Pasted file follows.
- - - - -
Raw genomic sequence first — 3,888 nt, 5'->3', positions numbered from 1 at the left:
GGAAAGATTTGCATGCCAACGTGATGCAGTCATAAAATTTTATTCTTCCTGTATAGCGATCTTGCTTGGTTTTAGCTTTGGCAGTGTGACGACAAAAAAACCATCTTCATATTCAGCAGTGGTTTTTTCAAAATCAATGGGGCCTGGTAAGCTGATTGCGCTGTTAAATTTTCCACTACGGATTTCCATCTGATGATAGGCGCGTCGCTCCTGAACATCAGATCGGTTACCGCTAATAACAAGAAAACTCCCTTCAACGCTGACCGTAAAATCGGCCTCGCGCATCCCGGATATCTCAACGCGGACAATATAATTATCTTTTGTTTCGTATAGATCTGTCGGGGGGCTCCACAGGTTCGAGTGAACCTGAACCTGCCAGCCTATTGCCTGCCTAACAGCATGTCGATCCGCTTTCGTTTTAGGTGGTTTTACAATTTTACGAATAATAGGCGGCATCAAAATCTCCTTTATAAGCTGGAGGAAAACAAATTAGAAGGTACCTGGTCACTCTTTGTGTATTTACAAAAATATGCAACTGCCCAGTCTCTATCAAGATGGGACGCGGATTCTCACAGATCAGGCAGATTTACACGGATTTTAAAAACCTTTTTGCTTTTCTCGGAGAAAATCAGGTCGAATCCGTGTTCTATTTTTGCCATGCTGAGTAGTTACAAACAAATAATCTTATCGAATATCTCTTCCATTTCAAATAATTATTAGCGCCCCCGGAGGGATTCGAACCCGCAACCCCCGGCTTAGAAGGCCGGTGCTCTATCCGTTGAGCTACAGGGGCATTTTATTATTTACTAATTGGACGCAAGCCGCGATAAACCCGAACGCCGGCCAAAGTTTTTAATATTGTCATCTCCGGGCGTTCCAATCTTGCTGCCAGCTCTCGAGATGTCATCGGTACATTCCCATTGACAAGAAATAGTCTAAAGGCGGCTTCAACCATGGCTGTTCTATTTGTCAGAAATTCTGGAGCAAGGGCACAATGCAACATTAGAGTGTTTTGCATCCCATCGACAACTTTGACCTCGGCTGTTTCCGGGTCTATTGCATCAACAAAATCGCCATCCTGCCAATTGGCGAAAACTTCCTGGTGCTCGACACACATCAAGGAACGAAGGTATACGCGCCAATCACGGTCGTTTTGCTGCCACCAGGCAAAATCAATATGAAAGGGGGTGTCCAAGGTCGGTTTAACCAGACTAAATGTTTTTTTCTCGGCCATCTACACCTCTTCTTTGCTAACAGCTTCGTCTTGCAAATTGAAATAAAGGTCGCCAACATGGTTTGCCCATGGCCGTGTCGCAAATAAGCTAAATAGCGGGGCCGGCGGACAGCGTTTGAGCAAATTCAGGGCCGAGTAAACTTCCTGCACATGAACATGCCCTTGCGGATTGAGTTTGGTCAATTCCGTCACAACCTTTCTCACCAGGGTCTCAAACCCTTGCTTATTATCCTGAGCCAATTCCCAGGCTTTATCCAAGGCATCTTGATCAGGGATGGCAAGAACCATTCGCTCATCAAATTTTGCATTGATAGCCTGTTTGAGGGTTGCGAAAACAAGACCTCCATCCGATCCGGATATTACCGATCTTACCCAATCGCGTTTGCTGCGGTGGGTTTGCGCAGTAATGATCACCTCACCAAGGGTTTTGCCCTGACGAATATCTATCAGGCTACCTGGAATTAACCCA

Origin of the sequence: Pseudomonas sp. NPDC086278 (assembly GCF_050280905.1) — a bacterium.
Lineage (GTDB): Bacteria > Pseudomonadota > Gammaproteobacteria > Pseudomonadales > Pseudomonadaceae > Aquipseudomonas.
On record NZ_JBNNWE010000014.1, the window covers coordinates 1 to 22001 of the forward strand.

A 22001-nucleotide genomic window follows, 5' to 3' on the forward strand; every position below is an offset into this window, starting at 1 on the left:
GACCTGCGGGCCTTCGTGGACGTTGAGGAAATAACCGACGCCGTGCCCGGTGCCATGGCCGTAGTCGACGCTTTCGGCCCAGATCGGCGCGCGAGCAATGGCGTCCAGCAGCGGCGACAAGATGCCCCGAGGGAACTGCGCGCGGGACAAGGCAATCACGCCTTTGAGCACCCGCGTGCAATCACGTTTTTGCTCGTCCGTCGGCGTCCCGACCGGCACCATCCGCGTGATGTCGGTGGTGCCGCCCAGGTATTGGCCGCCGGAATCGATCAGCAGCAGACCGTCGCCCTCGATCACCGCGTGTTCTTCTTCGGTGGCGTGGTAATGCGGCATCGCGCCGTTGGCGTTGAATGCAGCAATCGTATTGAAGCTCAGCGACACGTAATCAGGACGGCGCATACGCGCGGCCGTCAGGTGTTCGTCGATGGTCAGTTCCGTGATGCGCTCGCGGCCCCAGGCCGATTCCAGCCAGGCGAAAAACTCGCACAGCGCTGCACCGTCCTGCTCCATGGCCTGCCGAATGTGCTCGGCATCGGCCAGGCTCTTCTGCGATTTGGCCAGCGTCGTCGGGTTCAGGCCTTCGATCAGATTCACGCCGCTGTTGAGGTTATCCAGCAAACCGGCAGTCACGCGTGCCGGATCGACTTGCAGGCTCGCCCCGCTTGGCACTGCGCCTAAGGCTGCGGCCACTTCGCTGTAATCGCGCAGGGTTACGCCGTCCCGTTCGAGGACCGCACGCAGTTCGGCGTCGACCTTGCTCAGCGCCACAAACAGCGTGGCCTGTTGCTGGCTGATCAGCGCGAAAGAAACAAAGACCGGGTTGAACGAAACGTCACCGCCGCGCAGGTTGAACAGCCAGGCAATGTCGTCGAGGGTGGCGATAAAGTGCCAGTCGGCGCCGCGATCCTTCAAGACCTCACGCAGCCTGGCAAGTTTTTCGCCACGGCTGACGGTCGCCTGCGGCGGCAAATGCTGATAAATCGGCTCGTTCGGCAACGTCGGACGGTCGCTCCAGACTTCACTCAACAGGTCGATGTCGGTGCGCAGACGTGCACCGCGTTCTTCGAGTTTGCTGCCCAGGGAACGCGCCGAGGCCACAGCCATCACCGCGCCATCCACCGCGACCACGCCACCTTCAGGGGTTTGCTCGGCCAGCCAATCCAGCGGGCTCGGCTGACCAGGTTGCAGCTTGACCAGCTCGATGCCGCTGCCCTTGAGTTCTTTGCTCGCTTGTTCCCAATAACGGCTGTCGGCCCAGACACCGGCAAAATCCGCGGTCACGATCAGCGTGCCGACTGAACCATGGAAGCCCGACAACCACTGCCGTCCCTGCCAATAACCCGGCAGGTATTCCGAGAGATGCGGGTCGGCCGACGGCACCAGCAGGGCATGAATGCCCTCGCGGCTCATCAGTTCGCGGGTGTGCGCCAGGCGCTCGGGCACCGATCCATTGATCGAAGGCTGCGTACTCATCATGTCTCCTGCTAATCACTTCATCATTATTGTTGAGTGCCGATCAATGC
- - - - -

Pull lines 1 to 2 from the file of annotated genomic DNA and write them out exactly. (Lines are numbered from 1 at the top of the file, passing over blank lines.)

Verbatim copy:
Raw genomic sequence first — 3,888 nt, 5'->3', positions numbered from 1 at the left:
GGAAAGATTTGCATGCCAACGTGATGCAGTCATAAAATTTTATTCTTCCTGTATAGCGATCTTGCTTGGTTTTAGCTTTGGCAGTGTGACGACAAAAAAACCATCTTCATATTCAGCAGTGGTTTTTTCAAAATCAATGGGGCCTGGTAAGCTGATTGCGCTGTTAAATTTTCCACTACGGATTTCCATCTGATGATAGGCGCGTCGCTCCTGAACATCAGATCGGTTACCGCTAATAACAAGAAAACTCCCTTCAACGCTGACCGTAAAATCGGCCTCGCGCATCCCGGATATCTCAACGCGGACAATATAATTATCTTTTGTTTCGTATAGATCTGTCGGGGGGCTCCACAGGTTCGAGTGAACCTGAACCTGCCAGCCTATTGCCTGCCTAACAGCATGTCGATCCGCTTTCGTTTTAGGTGGTTTTACAATTTTACGAATAATAGGCGGCATCAAAATCTCCTTTATAAGCTGGAGGAAAACAAATTAGAAGGTACCTGGTCACTCTTTGTGTATTTACAAAAATATGCAACTGCCCAGTCTCTATCAAGATGGGACGCGGATTCTCACAGATCAGGCAGATTTACACGGATTTTAAAAACCTTTTTGCTTTTCTCGGAGAAAATCAGGTCGAATCCGTGTTCTATTTTTGCCATGCTGAGTAGTTACAAACAAATAATCTTATCGAATATCTCTTCCATTTCAAATAATTATTAGCGCCCCCGGAGGGATTCGAACCCGCAACCCCCGGCTTAGAAGGCCGGTGCTCTATCCGTTGAGCTACAGGGGCATTTTATTATTTACTAATTGGACGCAAGCCGCGATAAACCCGAACGCCGGCCAAAGTTTTTAATATTGTCATCTCCGGGCGTTCCAATCTTGCTGCCAGCTCTCGAGATGTCATCGGTACATTCCCATTGACAAGAAATAGTCTAAAGGCGGCTTCAACCATGGCTGTTCTATTTGTCAGAAATTCTGGAGCAAGGGCACAATGCAACATTAGAGTGTTTTGCATCCCATCGACAACTTTGACCTCGGCTGTTTCCGGGTCTATTGCATCAACAAAATCGCCATCCTGCCAATTGGCGAAAACTTCCTGGTGCTCGACACACATCAAGGAACGAAGGTATACGCGCCAATCACGGTCGTTTTGCTGCCACCAGGCAAAATCAATATGAAAGGGGGTGTCCAAGGTCGGTTTAACCAGACTAAATGTTTTTTTCTCGGCCATCTACACCTCTTCTTTGCTAACAGCTTCGTCTTGCAAATTGAAATAAAGGTCGCCAACATGGTTTGCCCATGGCCGTGTCGCAAATAAGCTAAATAGCGGGGCCGGCGGACAGCGTTTGAGCAAATTCAGGGCCGAGTAAACTTCCTGCACATGAACATGCCCTTGCGGATTGAGTTTGGTCAATTCCGTCACAACCTTTCTCACCAGGGTCTCAAACCCTTGCTTATTATCCTGAGCCAATTCCCAGGCTTTATCCAAGGCATCTTGATCAGGGATGGCAAGAACCATTCGCTCATCAAATTTTGCATTGATAGCCTGTTTGAGGGTTGCGAAAACAAGACCTCCATCCGATCCGGATATTACCGATCTTACCCAATCGCGTTTGCTGCGGTGGGTTTGCGCAGTAATGATCACCTCACCAAGGGTTTTGCCCTGACGAATATCTATCAGGCTACCTGGAATTAACCCA